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Designing Customizable Nucleotide Sequence Auto-Annotation in Genetic Constructor

This summer, I worked on the Autodesk Life Sciences team’s molecular biology design tool — Genetic Constructor — the start to building the ultimate cloud-based, CAD inspired genetic engineering toolkit.

Genetic Constructor is poised to prove itself useful to geneticists in academia and industry alike, but one previously identified user need was local auto-annotation lookup for sequences. The essence of such a feature is expediting the recognition of particular sequences by allowing people to build a robust personal library of sequences that they are familiar with and extend that familiarity into an instantaneous lookup of any given constructed sequence within the program. The annotation library that a person builds is completely customizable and manifests itself in the form of fully auto-annotated blocks based on nucleotide sequences within the Genetic Constructor canvas.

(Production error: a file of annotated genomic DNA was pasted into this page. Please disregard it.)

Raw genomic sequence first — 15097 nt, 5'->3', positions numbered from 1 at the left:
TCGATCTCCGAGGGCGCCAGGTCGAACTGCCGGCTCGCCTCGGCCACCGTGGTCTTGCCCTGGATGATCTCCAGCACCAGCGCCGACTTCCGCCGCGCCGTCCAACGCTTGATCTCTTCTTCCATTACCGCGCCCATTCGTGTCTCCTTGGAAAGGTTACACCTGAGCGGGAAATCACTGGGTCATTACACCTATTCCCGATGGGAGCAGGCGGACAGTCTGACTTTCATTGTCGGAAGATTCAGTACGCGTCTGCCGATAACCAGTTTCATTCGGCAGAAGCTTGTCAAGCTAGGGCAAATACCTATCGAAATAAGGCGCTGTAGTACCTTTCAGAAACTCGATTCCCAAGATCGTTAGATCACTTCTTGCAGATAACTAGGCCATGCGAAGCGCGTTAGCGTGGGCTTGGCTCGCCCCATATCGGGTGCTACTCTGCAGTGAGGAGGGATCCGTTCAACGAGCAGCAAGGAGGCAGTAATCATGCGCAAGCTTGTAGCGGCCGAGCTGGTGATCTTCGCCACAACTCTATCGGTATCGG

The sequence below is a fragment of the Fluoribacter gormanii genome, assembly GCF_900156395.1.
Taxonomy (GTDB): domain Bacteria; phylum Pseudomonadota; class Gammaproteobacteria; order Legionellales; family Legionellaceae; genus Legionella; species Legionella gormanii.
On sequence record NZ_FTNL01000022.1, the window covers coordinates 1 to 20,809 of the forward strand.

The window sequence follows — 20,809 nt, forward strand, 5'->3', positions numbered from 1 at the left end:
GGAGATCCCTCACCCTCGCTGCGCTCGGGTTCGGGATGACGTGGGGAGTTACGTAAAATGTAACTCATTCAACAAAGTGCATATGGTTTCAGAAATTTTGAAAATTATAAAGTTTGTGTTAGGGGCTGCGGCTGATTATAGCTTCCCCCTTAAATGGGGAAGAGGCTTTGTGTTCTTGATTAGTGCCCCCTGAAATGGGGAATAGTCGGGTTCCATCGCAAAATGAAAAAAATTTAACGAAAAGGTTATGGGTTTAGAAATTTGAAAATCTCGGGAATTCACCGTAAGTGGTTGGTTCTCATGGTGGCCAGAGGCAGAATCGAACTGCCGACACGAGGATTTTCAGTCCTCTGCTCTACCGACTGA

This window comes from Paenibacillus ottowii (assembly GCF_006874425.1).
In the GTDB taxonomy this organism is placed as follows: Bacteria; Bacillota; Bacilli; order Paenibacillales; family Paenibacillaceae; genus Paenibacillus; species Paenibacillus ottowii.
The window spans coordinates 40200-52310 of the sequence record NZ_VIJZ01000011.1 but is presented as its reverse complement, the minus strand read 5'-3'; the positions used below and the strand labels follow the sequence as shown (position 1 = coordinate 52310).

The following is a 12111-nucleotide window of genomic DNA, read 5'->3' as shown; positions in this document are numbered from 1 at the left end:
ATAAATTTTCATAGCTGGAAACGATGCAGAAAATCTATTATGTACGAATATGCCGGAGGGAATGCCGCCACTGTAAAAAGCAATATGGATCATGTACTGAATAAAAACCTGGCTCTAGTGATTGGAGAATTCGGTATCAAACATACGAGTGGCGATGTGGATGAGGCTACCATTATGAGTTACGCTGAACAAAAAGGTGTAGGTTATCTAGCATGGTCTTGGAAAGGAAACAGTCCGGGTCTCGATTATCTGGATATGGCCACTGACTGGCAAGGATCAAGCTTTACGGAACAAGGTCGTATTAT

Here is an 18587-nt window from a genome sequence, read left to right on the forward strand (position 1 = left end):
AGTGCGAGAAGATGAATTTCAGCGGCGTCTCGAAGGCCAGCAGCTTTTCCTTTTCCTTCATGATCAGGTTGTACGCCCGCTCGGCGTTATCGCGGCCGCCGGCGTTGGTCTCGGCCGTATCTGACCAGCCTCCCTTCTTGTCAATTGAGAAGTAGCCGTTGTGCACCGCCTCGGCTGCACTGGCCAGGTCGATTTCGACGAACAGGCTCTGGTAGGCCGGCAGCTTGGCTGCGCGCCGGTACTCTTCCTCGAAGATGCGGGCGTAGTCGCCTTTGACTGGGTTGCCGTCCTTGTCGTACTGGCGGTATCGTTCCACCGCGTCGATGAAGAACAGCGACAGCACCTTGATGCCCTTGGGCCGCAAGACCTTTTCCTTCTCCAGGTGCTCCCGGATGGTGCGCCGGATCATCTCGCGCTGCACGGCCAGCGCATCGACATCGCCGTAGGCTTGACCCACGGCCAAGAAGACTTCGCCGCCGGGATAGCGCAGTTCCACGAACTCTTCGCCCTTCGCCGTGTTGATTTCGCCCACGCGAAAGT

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FASTA bioinformatics file (before) to Genetic Constructor construct with blocks (after)

At this stage in development, Autodesk Life Sciences makes Genetic Constructor available with a standard set of library annotations that are regularly studied and recognized by molecular biologists. In the future, the Genetic Constructor UI will allow scientists to add their own annotated sequences to the library to decorate imported sequences with their own custom features. At this point the backend is fully formed such that a user with basic coding knowledge could easily generate and add their own library elements.

Creating a curated & personalized library:

Parsing is the name of the game. I had to write a series of parsing scripts that would take the raw data in various forms (Genbank/Fasta or CSV/TXT), strip the desired information from them and place the data neatly into a library (in either JSON or a .js file format).